OK, so what about getting the CD itself? In the UK this can be bought for £4.99 with the possibility of free delivery. In France it’s a 11.45 Euro CD import that’s currently out of stock and will cost me several Euros to get delivered at some unknown time in the future unless I spend another E. 9.55 with them to qualify for “free” delivery, on some unspecified future date.
I had thought that the Internet and its music download services were designed to stop this sort of thing. ASV was originally an independent UK record company. It was bought by Sanctuary Records, another UK independent, in 1999 – ironically we were in advanced discussions with Sanctuary in 2006 about offering some of their recordings to download on our site. The whole Sanctuary Group was then swallowed up by Universal in 2007.
Yet a rare recording of the Bloch, released by this British company in 2003, is unobtainable as a CD in a country 22 miles away, and is completely unobtainable in Europe as an MP3 download, despite there being multiple outlets for it in the U.S.
We read a lot about Internet piracy and illegal downloads. Sometimes I wonder whether simply not being able to obtain a legitimate source of a film or a recording leads people who might otherwise happily part with their cash into the hands of the pirates. In a discussion I had recently about the possibility of downloading English language movies here in France I did some fascinating research to try and find out what was actually being pirated. Looking at the figures at the notorious "Pirate Bay" website, it appeared that the then-most-popular pirated film was being disseminated by more than ten times the number of people as the most-pirated music album. Nearly 30,000 people were counted as being involved in the "sharing" of the movie – and no doubt many more were downloading it and not "sharing" it, each one of them a potential lost sale for the film company. By contrast, the top pop album of the day could barely muster 3000.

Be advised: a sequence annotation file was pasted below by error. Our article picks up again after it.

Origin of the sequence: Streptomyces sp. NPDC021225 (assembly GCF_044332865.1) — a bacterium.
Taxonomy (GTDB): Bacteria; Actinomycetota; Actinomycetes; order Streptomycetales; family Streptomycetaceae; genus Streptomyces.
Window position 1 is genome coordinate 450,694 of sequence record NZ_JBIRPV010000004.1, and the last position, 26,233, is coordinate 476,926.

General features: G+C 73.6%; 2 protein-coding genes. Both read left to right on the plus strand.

A rather obvious thought struck me at the time – that pop album could be legally obtained as a download just about anywhere on the planet. By contrast, the movie could not – as a download. The result where there’s a legal option appears (from this exceptionally unreliable survey) to be a 90% reduction in piracy. Perhaps the film industry should consider this? After all, what technical reason is there for, say, 20th Century Fox not to have a global download site where, for around the price of a DVD (or perhaps a little less), anyone can go and purchase a movie as a download? It seems that until something like this happens the pirates are here to stay.
As for me? I didn’t resort to piracy – though whether anyone’s likely to be offering dodgy downloads of an obscure work by Ernest Bloch on the file-sharing networks is perhaps questionable. I bought the UK CD from Amazon, then had it shipped to my friend in the UK, who copied the required audio from my CD onto his computer and sent it to me over the Internet. In the draconian world of copyright enforcement this is almost certainly an offense; in the bonkers world of copyright restriction it was the only way I could find out where the second movement of Bloch’s Israel Symphony started and finished. I probably won’t listen to the ASV recording again – I much prefer our own remastering.
December 09 is our 130th issue, and features our recently re-designed web site for improved navigation and enhanced appearance. We’re also publishing more and more disc reviews. All of them – often over 120! – are added throughout the month as they are written and received, usually on a daily basis. The most recent reviews appear at the top of each Section Index. The Home Page lists the five latest published reviews, the Section Index lists the past two months of reviews, the Archive goes back to June 1, 2005, and for all reviews by month prior to that you need to click on the Old Archive, which goes back to 2001. The Disc Index lists all past reviews.